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Tokyo has more record shops than any other city in the world. Tokyo is a vinyl lover’s paradise. Prices have increased a lot in the past few years, but you can still find gems all around the city. Some of Tokyo’s stores are large and well laid-out. Many are tiny, cramped, disorganised and almost impossible to find even with a map or guide. Finding these hidden treasure troves is part of the adventure of Tokyo record shopping. Let others also know about these local gems on spotify podcasts to connect to your dedicated audience. If you want faster results buy spotify followers.

I’m a record dealer and I go to Japan on business. I buy and sell records, so I am usually waiting outside a store when it opens in the morning. I’ll be inside another when it closes at night. I do this for days on end. (I know, poor me!) You’re probably not going to spend that sort of time and effort on your record digging. But don’t despair.

Remember, you have a strong advantage over dealers from around the world (like me!) who are flocking to Tokyo. Or maybe Osaka. A dealer has to cover all costs (travel/accommodation/meals/etc.); all freight and postage costs; import duties and taxes – and still make a profit. Dealers are constantly doing sums in their head as they go through a record shop. Dealers can’t afford to pay ¥2,500 for a record unless they can resell it for a much higher price. If you are on holiday, and buying for yourself, you can score great records. Unlike most non-Japanese record dealers!

Essential for your record shopping journey is the Japan Record + CD Map Book. Released just about every year, it lists (almost) all the record stores in Japan. The book is written in Japanese. You may need some help to work it out. However, it has easy-to-understand maps of the stores. I say this as someone who doesn’t read Japanese.

Japanese Records are Presented in Plastic Bags to Preserve Their Condition — Photo by Adrienne Mah

Most record stores in Japan present their used records beautifully in clean, sealable bags, with a written description and condition of the record. Unfortunately, the bags also disguise possible faults (especially splits on the record sleeve). A good store will list this information. If you can’t read Japanese, you may not realise this.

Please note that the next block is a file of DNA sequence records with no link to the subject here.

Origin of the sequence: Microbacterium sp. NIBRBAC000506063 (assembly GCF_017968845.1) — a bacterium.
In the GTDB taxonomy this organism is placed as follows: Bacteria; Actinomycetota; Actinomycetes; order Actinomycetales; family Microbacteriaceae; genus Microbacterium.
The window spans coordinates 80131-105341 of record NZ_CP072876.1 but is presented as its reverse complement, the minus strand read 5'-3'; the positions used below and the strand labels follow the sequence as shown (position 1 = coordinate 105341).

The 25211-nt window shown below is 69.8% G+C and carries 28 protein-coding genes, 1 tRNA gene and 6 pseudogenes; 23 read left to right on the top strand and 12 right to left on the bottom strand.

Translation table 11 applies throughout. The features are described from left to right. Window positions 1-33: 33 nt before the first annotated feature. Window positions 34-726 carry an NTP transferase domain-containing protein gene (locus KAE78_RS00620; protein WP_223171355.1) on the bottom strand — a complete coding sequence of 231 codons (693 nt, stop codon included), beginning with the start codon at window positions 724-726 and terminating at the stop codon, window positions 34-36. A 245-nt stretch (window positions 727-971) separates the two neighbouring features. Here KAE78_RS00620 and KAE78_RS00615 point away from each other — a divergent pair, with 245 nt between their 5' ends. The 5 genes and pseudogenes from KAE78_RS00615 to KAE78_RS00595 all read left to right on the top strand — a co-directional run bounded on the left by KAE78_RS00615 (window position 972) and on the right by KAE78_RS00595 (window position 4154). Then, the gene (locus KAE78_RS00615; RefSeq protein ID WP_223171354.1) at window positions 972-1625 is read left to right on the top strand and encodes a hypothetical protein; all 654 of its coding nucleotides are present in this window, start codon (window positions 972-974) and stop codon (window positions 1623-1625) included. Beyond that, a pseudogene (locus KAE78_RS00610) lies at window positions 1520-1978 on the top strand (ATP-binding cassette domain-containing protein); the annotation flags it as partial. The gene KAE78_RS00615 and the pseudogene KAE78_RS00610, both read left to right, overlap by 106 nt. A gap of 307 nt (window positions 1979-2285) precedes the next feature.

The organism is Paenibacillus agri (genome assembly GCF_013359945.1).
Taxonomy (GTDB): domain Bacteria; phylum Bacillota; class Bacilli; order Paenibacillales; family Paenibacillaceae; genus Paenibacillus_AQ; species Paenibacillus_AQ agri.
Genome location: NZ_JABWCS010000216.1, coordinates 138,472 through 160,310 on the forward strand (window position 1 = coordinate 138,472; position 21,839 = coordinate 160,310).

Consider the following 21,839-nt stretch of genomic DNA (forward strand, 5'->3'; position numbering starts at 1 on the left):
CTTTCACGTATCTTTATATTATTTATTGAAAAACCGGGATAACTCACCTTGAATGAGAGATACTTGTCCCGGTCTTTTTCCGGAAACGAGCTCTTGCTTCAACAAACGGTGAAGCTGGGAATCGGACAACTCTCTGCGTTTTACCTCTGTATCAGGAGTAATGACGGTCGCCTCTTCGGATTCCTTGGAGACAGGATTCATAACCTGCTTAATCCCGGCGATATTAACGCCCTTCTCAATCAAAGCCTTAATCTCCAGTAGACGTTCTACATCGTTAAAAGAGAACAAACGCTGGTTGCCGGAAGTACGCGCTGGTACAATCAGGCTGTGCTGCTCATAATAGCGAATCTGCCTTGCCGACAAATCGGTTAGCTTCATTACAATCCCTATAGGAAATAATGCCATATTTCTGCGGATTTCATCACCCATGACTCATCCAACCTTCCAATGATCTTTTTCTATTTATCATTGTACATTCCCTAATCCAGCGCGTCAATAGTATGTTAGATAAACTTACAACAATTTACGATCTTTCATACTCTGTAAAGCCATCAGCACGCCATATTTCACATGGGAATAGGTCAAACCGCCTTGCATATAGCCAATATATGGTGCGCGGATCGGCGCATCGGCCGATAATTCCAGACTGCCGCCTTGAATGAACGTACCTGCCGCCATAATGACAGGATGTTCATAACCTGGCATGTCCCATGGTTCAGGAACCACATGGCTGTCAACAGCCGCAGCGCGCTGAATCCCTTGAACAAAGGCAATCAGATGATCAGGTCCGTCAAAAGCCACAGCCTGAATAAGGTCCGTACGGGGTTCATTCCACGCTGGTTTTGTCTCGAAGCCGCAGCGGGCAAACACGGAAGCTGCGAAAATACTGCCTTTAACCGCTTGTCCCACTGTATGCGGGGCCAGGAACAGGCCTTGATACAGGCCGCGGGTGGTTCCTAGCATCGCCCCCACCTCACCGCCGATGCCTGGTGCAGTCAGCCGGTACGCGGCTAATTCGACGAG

You can start your record-buying journey at a few chain stores around Tokyo – Coconut, Recofan, Rare and, most importantly, Disk Union.

The following areas are likely to yield the best results in the shortest amount of time:


Shinjuku has the highest concentration of record stores in Tokyo. Even a serious record shopper may not need to go anywhere else. Properly combining the stores of Shinjuku will take days. On the east side of Shinjuku Station, you’ll find about twelve Disk Union stores. Exact numbers are difficult because some stores are on multiple floors. Each store (or floor of a store) specializes in different genres. You can find classical, jazz, Japanese, punk, metal, soul, etc. Work out which store(s) you want to hit in advance. The Disk Union website has some English information.

Nat Records Specializes in Punk — Photo by Andrew Curry

Nishi-Shinjuku (west, on the other side of the station) is the traditional record hub of Tokyo. The area is much quieter these days, but some great shops are hidden in the maze of narrow streets. One of my favourites is Nat/Warehouse, two stores occupying the same space. Nat is a punk specialist store with a wide range of current/old, second-hand/new releases. Warehouse has a great range of Japanese first pressing LPs (complete with obi paper bands), especially from the ’60s and ’70s. Their prices are very reasonable.